hyposThe Rabies Challenge Fund is your dog’s best hope of avoiding unnecessary rabies vaccination — thanks to Fund Founders Kris Christine and pioneering veterinarian Dr. W. Jean Dodds.  With principal investigation led by world-renowned vaccination scientist, Dr. Ronald Schultz, they have been working tirelessly using USDA protocols to prove that the vaccine gives protection for 5, then 7 years, instead of the current 3.

Perhaps even more importantly, they hope to determine a rabies titer standard so that a simple blood test can legally prove immunity. Because there hasn’t been a legal USDA titer standard, blood titer results have not been allowed for licensing purpose. They/we hope to change this.

Thanks to the generosity of dog lovers everywhere, this all-volunteer charitable endeavor is rounding the turn for the home stretch —  but the Fund needs your help to raise the money for the challenge. Two anonymous donors have announced a $12,500 gift to match donations dollar for dollar. Donations up to that amount will in effect be doubled.

I have long been a Friend of the Fund. My beloved Jiggy developed autoimmune liver disease, and ultimately liver and intestinal cancers, after rabies vaccination.  If you doubt the damage that can be done by this vaccine, read the heartbreaking stories at The Rabies Vaccine and Your Dog: Side Effects.

Please help us complete this great study. Thanks for any support you can give. — Jan Rasmusen

TWO IMPORTANT ANNOUNCEMENTS
from the Rabies Challenge Fund

CROSS POSTING URGED!

The Rabies Challenge Fund has just received the commitment from a USDA-approved facility to perform the first of the challenge phases of our 5 and 7-year studies. This rabies research was undertaken to determine, by challenge, the vaccine’s long-term duration of immunity in dogs and to establish the world’s first canine rabies titer standard.

Fees for this first challenge, slated to begin later this year, will involve 15 of the study dogs and will cost $100,000. If successful, two subsequent challenges of 15 dogs each will be conducted in order to meet the USDA rabies vaccine licensing requirements.  These results, which will have been obtained using the same federal standard upon which all currently licensed rabies vaccines and rabies laws and regulations are based, should establish the scientific foundation upon which the legally required rabies booster intervals for dogs can be extended to 5 or 7 years. Further, for the first time, our accumulated rabies titer data should permit incorporating clauses pertaining to rabies titers into the existing laws.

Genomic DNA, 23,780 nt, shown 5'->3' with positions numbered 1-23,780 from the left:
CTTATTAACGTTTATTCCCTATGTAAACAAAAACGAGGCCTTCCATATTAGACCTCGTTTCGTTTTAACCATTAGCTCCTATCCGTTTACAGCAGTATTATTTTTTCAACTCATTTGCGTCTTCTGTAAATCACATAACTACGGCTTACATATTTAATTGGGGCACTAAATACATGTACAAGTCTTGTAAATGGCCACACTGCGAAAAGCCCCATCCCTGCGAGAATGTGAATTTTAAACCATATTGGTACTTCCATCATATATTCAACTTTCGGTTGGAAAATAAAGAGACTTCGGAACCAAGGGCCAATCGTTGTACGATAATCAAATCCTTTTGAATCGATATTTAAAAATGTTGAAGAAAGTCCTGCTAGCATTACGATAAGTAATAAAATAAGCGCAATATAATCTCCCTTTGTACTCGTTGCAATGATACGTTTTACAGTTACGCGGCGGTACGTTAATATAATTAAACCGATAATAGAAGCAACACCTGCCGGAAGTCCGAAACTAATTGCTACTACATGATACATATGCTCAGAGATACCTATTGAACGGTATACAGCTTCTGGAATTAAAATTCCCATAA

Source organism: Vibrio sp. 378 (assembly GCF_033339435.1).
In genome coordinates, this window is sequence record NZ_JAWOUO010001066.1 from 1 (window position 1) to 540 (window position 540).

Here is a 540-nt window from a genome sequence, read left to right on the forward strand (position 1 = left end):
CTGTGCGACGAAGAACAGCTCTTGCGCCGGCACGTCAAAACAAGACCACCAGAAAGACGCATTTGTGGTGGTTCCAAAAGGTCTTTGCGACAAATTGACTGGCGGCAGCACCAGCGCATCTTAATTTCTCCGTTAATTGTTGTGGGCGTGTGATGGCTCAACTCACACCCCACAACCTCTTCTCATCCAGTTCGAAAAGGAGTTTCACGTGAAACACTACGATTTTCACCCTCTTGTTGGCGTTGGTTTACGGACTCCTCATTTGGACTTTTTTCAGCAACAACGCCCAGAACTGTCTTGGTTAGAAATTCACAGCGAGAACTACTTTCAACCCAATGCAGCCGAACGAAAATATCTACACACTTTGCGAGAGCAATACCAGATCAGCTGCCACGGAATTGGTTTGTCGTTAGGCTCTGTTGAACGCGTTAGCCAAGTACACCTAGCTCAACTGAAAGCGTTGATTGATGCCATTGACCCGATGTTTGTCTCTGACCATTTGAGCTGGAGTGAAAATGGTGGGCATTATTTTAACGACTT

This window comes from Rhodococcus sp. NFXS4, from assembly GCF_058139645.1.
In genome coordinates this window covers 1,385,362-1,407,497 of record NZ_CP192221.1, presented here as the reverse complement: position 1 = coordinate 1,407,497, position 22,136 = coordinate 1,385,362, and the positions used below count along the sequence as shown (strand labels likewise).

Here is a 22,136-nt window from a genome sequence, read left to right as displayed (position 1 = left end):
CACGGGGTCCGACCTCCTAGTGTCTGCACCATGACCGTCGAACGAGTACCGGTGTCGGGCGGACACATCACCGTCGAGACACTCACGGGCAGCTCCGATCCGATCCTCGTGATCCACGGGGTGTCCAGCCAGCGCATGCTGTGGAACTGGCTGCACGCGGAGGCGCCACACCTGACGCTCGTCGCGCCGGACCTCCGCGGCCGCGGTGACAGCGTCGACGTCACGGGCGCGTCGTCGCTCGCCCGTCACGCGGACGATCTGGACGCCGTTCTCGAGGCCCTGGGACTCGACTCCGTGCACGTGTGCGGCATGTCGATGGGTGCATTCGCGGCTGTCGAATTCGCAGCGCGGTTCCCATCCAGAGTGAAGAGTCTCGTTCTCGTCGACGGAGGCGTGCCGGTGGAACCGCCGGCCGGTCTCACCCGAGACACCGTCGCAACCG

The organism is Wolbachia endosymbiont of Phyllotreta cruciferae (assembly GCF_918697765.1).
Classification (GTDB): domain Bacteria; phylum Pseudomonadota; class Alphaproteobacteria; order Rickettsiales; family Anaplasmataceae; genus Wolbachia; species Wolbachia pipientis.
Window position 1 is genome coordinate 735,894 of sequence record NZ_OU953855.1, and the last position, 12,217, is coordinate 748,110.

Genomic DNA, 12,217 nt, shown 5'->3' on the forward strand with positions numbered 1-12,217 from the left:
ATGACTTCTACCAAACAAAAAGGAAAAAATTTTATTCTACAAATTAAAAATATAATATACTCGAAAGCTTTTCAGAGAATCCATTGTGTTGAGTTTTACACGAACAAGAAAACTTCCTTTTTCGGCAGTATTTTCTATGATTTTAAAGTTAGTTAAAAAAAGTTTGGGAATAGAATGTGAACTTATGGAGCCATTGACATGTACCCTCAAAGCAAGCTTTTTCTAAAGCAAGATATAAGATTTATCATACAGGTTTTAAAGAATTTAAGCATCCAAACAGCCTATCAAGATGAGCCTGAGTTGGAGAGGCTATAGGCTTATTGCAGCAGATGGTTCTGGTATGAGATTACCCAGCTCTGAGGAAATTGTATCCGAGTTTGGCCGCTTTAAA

Currently, The Rabies Challenge Fund will need to raise an additional $24,847 to cover the challenge facility fees.  We ask that our donors maintain their generous levels of support through this critical challenge phase, so that the results to benefit all dogs can be available in early 2015.

$12,500 Matching Gift to The Rabies Challenge Fund

Two anonymous dog lovers have announced a generous $12,500 matching  gift to The Rabies Challenge Fund to help raise the additional funds needed to perform the first of the challenge phases of our research. Beginning today, these supporters will match every dollar donated up  to $12,500. Please consider doubling a donation by taking advantage of this charitable gift.

Tax-exempt donations can be made with a credit card here:
http://www.rabieschallengefund.org/donate/donate-to-the-fund or mailed to The Rabies Challenge Fund, c/o Hemopet, 11561 Salinaz
Avenue, Garden Grove, CA 92843.

Thank you for your support!

Related Articles

Summary of The Rabies Challenge Fund Duration of Immunity Study
The Rabies Vaccine and Your Dog: Side Effects
Rabies Vaccination: 13 Ways to Vaccinate More Safely
Rabies Vaccination Caution: A Veterinarian Speaks Out
Rabies Vaccination Medical Exemptions for Unhealthy Dogs
AVMA Passes a Rabies Vaccination Waiver Recommendation
Does Your State Permit Rabies Vaccination Medical Exemptions?
Vaccination Reactions Can Mimic Disease Symptoms Rabies Vaccination: Caution! The Devil is in the Details

Share
Tags: dogs, exemptions, rabies, rabies shots, rabies vaccines
Posted under Medical Exemptions from Rabies Shots, Rabies Shots, Titer Testing, Uncategorized, Vaccination | No Comments » | Email This Post

Dr. Ronald Schultz on Vaccine Boosters: Important!

Written by Jan on October 7, 2013 – 11:50 am

Elizabeth Hart of Over-Vaccination.net  sheds more light on the vaccine “booster” hoax. She says:

dog vaccinationIn a previous post, Over-vaccination of dogs with unnecessary ‘boosters’, I suggest use of the questionable term ‘booster’ in relation to canine core modified live virus (MLV) vaccines for parvovirus, distemper virus and adenovirus is resulting in extensive unnecessary over-vaccination of already immune dogs.